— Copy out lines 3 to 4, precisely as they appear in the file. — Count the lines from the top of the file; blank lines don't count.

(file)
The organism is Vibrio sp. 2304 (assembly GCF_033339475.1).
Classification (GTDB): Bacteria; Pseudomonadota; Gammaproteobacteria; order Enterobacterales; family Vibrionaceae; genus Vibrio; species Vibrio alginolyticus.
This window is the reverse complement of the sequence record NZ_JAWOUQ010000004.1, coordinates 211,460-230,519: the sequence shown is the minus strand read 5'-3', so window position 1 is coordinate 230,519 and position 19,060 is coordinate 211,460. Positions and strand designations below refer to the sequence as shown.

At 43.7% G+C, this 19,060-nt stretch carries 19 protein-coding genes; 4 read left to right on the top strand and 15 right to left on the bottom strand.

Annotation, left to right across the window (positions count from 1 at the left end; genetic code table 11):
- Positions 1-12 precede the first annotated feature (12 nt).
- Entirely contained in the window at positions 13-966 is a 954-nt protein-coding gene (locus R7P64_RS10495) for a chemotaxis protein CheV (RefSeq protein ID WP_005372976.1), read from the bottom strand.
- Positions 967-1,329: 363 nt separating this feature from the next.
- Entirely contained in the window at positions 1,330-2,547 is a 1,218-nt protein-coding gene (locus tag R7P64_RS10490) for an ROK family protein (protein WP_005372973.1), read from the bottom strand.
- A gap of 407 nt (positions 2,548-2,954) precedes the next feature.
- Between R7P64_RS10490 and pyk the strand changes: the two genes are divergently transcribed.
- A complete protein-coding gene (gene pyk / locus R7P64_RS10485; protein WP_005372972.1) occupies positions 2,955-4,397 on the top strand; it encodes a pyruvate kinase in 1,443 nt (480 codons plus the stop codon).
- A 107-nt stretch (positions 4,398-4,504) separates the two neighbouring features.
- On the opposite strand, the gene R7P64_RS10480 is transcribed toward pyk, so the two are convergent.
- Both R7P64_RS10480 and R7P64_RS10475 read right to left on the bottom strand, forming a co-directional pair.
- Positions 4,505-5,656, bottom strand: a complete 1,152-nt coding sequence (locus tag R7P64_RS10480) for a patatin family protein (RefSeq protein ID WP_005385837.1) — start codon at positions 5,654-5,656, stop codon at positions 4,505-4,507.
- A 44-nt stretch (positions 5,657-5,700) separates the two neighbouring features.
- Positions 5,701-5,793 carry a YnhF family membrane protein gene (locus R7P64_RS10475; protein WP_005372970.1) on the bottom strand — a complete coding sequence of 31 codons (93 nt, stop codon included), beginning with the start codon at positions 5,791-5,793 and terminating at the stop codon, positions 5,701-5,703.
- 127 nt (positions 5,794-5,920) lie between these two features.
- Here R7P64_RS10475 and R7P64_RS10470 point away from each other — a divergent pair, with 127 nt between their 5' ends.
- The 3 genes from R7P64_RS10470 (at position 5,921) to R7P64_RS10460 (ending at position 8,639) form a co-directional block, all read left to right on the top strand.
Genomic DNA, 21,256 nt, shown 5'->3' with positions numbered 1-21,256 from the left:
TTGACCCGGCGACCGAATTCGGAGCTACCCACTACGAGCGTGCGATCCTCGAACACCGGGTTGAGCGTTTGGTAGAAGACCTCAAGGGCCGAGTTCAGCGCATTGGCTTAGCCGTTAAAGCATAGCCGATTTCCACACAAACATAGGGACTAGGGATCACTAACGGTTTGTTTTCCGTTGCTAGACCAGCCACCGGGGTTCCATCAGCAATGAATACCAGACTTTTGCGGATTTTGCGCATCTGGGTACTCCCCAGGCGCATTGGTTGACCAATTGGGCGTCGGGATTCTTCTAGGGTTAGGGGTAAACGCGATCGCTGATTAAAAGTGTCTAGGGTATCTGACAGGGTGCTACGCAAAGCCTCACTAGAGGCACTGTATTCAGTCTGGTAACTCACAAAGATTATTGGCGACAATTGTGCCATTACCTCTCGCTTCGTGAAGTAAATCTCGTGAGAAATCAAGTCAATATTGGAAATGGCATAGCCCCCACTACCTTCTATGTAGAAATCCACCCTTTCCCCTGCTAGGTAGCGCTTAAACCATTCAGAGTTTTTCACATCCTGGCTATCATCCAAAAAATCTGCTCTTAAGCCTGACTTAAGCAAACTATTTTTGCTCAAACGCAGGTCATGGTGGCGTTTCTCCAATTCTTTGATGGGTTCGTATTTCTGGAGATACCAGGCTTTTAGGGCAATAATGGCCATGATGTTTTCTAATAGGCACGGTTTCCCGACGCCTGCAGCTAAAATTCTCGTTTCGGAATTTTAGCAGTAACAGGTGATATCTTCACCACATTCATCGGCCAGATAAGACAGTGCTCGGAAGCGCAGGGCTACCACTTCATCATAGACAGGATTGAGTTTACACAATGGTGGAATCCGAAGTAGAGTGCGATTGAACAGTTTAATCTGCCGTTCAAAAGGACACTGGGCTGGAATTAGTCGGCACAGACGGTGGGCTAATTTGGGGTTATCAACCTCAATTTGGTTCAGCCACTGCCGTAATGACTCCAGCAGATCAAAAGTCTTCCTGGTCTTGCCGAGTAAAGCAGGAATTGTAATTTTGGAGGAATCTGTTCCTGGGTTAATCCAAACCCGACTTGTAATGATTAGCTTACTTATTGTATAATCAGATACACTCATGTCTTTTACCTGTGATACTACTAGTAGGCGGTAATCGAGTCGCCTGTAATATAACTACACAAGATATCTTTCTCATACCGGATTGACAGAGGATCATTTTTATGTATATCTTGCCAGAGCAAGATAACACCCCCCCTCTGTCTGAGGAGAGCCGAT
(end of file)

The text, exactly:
This window is the reverse complement of the sequence record NZ_JAWOUQ010000004.1, coordinates 211,460-230,519: the sequence shown is the minus strand read 5'-3', so window position 1 is coordinate 230,519 and position 19,060 is coordinate 211,460. Positions and strand designations below refer to the sequence as shown.

At 43.7% G+C, this 19,060-nt stretch carries 19 protein-coding genes; 4 read left to right on the top strand and 15 right to left on the bottom strand.